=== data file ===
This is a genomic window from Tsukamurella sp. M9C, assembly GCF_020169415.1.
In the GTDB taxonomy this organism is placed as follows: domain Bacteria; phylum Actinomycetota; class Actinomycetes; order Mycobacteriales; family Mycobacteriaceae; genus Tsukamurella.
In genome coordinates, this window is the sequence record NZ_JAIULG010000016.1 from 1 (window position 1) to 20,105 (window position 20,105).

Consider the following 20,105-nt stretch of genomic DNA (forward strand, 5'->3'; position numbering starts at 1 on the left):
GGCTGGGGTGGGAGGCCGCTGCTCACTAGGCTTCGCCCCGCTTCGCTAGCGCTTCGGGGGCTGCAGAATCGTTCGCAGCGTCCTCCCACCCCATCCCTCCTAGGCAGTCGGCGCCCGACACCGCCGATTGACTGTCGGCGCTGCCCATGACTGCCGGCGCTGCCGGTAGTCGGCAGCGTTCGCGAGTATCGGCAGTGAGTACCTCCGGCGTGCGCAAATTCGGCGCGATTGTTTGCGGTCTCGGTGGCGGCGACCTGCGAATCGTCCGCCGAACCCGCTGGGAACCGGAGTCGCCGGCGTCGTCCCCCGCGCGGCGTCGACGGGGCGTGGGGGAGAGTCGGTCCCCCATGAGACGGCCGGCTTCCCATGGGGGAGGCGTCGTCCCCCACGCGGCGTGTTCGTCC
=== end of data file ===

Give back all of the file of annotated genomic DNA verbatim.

This is a genomic window from Tsukamurella sp. M9C, assembly GCF_020169415.1.
In the GTDB taxonomy this organism is placed as follows: domain Bacteria; phylum Actinomycetota; class Actinomycetes; order Mycobacteriales; family Mycobacteriaceae; genus Tsukamurella.
In genome coordinates, this window is the sequence record NZ_JAIULG010000016.1 from 1 (window position 1) to 20,105 (window position 20,105).

Consider the following 20,105-nt stretch of genomic DNA (forward strand, 5'->3'; position numbering starts at 1 on the left):
GGCTGGGGTGGGAGGCCGCTGCTCACTAGGCTTCGCCCCGCTTCGCTAGCGCTTCGGGGGCTGCAGAATCGTTCGCAGCGTCCTCCCACCCCATCCCTCCTAGGCAGTCGGCGCCCGACACCGCCGATTGACTGTCGGCGCTGCCCATGACTGCCGGCGCTGCCGGTAGTCGGCAGCGTTCGCGAGTATCGGCAGTGAGTACCTCCGGCGTGCGCAAATTCGGCGCGATTGTTTGCGGTCTCGGTGGCGGCGACCTGCGAATCGTCCGCCGAACCCGCTGGGAACCGGAGTCGCCGGCGTCGTCCCCCGCGCGGCGTCGACGGGGCGTGGGGGAGAGTCGGTCCCCCATGAGACGGCCGGCTTCCCATGGGGGAGGCGTCGTCCCCCACGCGGCGTGTTCGTCC